Surface Temperature of Artificial Turf 75.89º F high 99º F
Average Air Temperature 81.42º F
Surface Temperature of A.T. (Artificial Turf) is significantly higher than air or soil temperature of A.T. The amount of light (electromagnetic radiation) has a greater impact on temperature of A.T. than air temperature. The hottest surface temperature recorded was 200º F on a 98º F day. Even in October the surface temperature reached 112.4º F. This is 32.4º F higher than the air temperature. White lines and shaded areas are less affected because of reflection and intensity of light. Natural grass areas have the lowest surface and subsurface temperatures than other surfaces measured. Cooling with water could be a good strategy but the volume of water needed to dissipate the heat is greatly lessened by poor engineering (infiltration and percolation). Average air temperature over natural turf in the late afternoon is lower than other surfaces. Soil temperature of A.T. is greater than bare soil and natural turf. Humidity appears to be inversely related to surface and soil temperature. It is likely that energy is absorbed from the sunlight by the water vapor.
The heating characteristics of the A.T. make cooling during events a priority. The Safety Office at B.Y.U. set 120º F as the maximum temperature that the surface could reach. When temperature reaches 122º F it takes less than 10 minutes to cause injury to skin. At this temperature the surface had to be cooled before play was allowed to continue on the surface. The surface is monitored constantly and watered when temperatures reach the maximum. The heat control adds many maintenance dollars to the maintenance budget. A budget comparison was made using actual dollars spent and for every dollar spent on the A.T. maintenance one dollar and thirty cents was spent on the natural turf (N.T.) practice field. While construction costs are very unbalanced, for every dollar spent on the N.T. eleven dollars and seventy-seven dollars were spent on the A.T. The area under the carpet of BYU’s installation is designed to move water from the surface and into an extensive drain mat system. This part of the installation is two thirds of the overall cost of the A.T. Thus, for a 2.5 million dollars installation approximately 1.7 million dollars go for the subsurface and drainage. The most interesting thing about this is that the drain mat probably sees little or no water. The surface is hydrophobic and the undersurface is poorly engineered to favor water retention rather than drainage. That seems like a high price to pay for something that does not work!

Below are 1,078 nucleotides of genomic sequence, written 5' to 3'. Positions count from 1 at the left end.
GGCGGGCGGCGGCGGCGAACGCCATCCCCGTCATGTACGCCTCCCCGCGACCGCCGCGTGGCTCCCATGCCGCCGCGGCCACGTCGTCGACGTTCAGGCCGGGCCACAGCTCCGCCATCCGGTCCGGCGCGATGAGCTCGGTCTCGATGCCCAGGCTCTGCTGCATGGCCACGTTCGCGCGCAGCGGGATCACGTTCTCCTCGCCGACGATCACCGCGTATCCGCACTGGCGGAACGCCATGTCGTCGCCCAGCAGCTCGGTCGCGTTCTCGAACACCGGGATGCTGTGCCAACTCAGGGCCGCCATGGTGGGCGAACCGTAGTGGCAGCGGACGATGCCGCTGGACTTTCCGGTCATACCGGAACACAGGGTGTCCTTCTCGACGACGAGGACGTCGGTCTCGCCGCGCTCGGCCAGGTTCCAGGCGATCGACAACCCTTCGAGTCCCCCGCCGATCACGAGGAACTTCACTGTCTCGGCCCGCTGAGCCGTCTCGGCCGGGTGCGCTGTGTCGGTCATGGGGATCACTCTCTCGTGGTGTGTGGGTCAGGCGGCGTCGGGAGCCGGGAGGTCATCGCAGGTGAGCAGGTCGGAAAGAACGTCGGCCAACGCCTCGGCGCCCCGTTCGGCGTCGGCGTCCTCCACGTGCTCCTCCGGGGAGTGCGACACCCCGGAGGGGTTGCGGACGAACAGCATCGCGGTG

Artificial turf surfaces have their place in the turf industry. They can work in environments where grass will not grow and is marginal. However, they are costly and not maintenance free. It is important to take all the factors in to consideration before making a large investment. Don’t take the manufacture’s word for the factors of concern i.e. don’t let the fox guard the hen house.